Chicagoland Writers Spread the Illini Word

The Illinois football team is getting some quality coverage in the Chicago media this year. It may never be enough to suit fans, but the top three Chicago area newspapers have assigned reporters to the Illini and are doing a good job reporting on what has been an exciting and productive season.

Terry Bannon of the Chicago Tribune, Herb Gould of the Chicago Sun-Times and Lindsey Willhite of the Arlington Heights Daily Herald can be found at every Illini football game, home and away. Bannon and Willhite attend at least one practice a week as well, and all three make a special effort to conduct interviews, investigate important story lines, and report on all aspects of Illini football.

Bannon is a Marquette graduate who has worked for the Chicago Tribune for 18 years. While he has been involved with Illinois off and on previously, this is his first year covering Illinois full time. He describes his weekly work load.

"I try to get down here once a week to do face-to-face interviews because that's always better than something over the phone. It varies week to week. On a slow week, sometimes depending on the opponent, it might be 3-4 stories a week. Sometimes it is 7-8 stories a week, such as during the Ron Zook contract week. You had that story plus the followup on what the trustees had to say, and sometimes recruiting adds to that load."

Gould has a degree from Wisconsin and a Master's degree in journalism from Northwestern. He has worked at the Chicago Sun-Times for 30 years and has covered Illinois since 1994. His weekly commitment to Illinois football is similar to Bannon's.

"I do a lot of phone work, and then I do some of my feature stuff after games. Occasionally I'll come down on off days, but mostly on game day. It depends on what you count as a story. We'll do a game story and two advances, and then I do notes three days. So there's something six days a week."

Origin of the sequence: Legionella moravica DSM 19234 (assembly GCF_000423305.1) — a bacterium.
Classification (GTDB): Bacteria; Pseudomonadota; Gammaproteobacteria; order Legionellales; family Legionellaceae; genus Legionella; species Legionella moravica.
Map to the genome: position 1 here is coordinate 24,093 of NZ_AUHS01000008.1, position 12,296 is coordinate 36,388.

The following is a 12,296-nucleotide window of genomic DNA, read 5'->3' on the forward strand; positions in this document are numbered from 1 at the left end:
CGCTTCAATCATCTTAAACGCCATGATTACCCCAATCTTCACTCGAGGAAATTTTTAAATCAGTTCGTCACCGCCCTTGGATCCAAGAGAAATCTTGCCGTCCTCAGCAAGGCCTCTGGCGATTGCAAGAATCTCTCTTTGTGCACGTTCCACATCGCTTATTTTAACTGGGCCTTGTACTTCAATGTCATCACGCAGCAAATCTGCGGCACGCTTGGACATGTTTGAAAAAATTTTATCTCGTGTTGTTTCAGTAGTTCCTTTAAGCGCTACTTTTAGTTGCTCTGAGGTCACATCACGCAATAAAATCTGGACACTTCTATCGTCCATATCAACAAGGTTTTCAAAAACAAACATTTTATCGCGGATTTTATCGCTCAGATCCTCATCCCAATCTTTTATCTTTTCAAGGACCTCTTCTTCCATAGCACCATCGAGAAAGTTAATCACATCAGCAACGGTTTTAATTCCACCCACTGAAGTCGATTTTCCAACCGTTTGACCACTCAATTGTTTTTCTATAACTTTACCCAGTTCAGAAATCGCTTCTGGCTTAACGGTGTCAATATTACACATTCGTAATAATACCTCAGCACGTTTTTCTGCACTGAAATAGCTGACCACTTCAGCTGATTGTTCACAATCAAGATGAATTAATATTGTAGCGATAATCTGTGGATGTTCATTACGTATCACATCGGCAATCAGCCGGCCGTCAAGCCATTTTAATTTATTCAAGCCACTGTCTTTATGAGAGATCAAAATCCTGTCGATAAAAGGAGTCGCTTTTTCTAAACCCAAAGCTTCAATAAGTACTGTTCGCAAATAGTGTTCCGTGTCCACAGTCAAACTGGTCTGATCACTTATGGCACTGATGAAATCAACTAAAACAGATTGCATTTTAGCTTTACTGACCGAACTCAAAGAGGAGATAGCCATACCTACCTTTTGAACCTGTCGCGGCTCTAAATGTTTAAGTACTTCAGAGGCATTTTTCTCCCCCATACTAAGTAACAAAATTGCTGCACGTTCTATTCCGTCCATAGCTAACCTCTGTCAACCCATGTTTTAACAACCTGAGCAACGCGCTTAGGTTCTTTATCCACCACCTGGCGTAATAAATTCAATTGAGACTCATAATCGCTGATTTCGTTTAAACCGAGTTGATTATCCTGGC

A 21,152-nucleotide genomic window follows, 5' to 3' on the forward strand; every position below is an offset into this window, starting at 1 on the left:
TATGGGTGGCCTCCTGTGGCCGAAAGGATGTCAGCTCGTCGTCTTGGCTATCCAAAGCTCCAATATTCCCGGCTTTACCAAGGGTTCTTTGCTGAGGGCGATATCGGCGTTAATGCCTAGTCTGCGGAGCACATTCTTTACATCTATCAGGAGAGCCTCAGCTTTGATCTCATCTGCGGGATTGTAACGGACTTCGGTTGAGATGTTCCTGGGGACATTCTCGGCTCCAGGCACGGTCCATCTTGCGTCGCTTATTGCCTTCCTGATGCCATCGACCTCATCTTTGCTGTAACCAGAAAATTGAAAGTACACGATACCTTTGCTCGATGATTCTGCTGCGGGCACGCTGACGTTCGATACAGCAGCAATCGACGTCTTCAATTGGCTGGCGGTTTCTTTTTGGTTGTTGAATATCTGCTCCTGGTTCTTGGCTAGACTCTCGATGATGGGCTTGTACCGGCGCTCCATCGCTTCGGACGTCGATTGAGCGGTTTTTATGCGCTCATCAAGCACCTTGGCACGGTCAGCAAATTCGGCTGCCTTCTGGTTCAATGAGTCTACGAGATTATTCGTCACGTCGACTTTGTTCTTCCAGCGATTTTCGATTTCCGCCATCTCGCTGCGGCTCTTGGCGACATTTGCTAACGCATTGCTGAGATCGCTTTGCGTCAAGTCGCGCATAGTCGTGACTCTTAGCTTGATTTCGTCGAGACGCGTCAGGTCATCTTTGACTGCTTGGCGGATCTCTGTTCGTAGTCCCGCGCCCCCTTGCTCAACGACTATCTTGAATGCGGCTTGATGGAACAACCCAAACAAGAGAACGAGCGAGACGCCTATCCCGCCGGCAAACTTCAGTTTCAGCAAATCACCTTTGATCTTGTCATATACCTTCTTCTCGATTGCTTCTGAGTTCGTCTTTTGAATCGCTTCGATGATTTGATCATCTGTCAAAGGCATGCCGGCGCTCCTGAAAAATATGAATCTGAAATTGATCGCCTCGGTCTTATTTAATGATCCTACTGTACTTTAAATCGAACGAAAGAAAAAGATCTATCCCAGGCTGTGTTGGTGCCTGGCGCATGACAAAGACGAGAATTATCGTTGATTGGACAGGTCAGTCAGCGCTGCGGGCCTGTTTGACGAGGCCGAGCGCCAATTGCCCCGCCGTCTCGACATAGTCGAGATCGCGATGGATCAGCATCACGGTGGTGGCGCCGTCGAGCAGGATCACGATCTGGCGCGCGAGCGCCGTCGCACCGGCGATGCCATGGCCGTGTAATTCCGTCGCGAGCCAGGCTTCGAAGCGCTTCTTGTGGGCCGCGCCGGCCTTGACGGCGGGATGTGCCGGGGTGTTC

Willhite grew up in Champaign and graduated from Illinois State University. He has worked for the Arlington Heights Daily Herald since shortly after his graduation in 1989. His paper has a circulation of 150,000, making it the third largest Illinois daily newspaper. There are numerous Illinois graduates in a territory that extends from Libertyville and Gurnee in the North and Naperville and a sliver of Plainfield in the South, so his work reaches many interested readers.

"I write between 7-10 Illinois articles a week on various things. I get information from the Tuesday teleconferences, extra interviews I do on Saturdays, just little things you pick up or phone calls you make. My Monday or Wednesday fact-finding trips to Champaign allow me to talk to people one-on-one. I don't usually have to request special interviews, but they are aware of the problems and are cooperative when needed."

All three reporters agree a team's record is a major factor in the number of articles they write. More stories are written and published when Illinois is doing well than when it is doing poorly.

"I definitely am assigned more column inches when Illinois is going well," states Willhite. "I am writing more this year than in times past. Three years ago with basketball, it was a madhouse from New Year's when they went to Vegas until they finished up the Final Four. I wrote something on Illinois every day except maybe one or two."